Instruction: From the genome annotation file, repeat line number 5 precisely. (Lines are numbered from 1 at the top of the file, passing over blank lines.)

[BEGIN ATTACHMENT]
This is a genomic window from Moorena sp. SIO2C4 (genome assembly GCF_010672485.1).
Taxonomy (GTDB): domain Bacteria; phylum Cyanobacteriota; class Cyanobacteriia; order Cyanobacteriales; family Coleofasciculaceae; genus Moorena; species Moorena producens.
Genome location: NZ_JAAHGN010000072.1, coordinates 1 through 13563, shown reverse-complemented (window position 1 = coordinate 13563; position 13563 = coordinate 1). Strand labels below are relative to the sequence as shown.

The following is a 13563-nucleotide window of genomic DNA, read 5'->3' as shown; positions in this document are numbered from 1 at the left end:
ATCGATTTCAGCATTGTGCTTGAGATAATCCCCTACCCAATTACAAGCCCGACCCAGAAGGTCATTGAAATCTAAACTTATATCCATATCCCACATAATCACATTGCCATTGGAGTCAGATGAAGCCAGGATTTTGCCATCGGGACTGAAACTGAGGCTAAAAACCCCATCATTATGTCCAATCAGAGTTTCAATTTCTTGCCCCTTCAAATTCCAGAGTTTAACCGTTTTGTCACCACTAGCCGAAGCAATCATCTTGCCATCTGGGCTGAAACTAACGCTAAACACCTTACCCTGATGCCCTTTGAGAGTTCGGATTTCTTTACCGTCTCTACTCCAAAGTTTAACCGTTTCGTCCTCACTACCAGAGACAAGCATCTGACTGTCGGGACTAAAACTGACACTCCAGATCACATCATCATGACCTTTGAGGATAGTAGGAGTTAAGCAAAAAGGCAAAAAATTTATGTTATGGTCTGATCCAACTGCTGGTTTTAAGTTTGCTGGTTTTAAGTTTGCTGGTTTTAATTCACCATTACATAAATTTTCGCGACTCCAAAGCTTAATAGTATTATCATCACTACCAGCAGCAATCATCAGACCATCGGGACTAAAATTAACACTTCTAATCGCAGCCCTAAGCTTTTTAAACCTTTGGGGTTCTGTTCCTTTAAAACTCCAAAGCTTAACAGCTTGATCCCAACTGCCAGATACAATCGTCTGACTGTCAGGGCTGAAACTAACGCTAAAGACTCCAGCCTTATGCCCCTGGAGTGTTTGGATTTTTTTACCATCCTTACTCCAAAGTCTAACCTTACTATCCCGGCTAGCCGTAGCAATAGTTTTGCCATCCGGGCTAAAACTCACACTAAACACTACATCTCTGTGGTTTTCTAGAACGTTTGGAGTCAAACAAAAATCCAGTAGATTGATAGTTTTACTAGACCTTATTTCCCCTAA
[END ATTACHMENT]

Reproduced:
ATCGATTTCAGCATTGTGCTTGAGATAATCCCCTACCCAATTACAAGCCCGACCCAGAAGGTCATTGAAATCTAAACTTATATCCATATCCCACATAATCACATTGCCATTGGAGTCAGATGAAGCCAGGATTTTGCCATCGGGACTGAAACTGAGGCTAAAAACCCCATCATTATGTCCAATCAGAGTTTCAATTTCTTGCCCCTTCAAATTCCAGAGTTTAACCGTTTTGTCACCACTAGCCGAAGCAATCATCTTGCCATCTGGGCTGAAACTAACGCTAAACACCTTACCCTGATGCCCTTTGAGAGTTCGGATTTCTTTACCGTCTCTACTCCAAAGTTTAACCGTTTCGTCCTCACTACCAGAGACAAGCATCTGACTGTCGGGACTAAAACTGACACTCCAGATCACATCATCATGACCTTTGAGGATAGTAGGAGTTAAGCAAAAAGGCAAAAAATTTATGTTATGGTCTGATCCAACTGCTGGTTTTAAGTTTGCTGGTTTTAAGTTTGCTGGTTTTAATTCACCATTACATAAATTTTCGCGACTCCAAAGCTTAATAGTATTATCATCACTACCAGCAGCAATCATCAGACCATCGGGACTAAAATTAACACTTCTAATCGCAGCCCTAAGCTTTTTAAACCTTTGGGGTTCTGTTCCTTTAAAACTCCAAAGCTTAACAGCTTGATCCCAACTGCCAGATACAATCGTCTGACTGTCAGGGCTGAAACTAACGCTAAAGACTCCAGCCTTATGCCCCTGGAGTGTTTGGATTTTTTTACCATCCTTACTCCAAAGTCTAACCTTACTATCCCGGCTAGCCGTAGCAATAGTTTTGCCATCCGGGCTAAAACTCACACTAAACACTACATCTCTGTGGTTTTCTAGAACGTTTGGAGTCAAACAAAAATCCAGTAGATTGATAGTTTTACTAGACCTTATTTCCCCTAA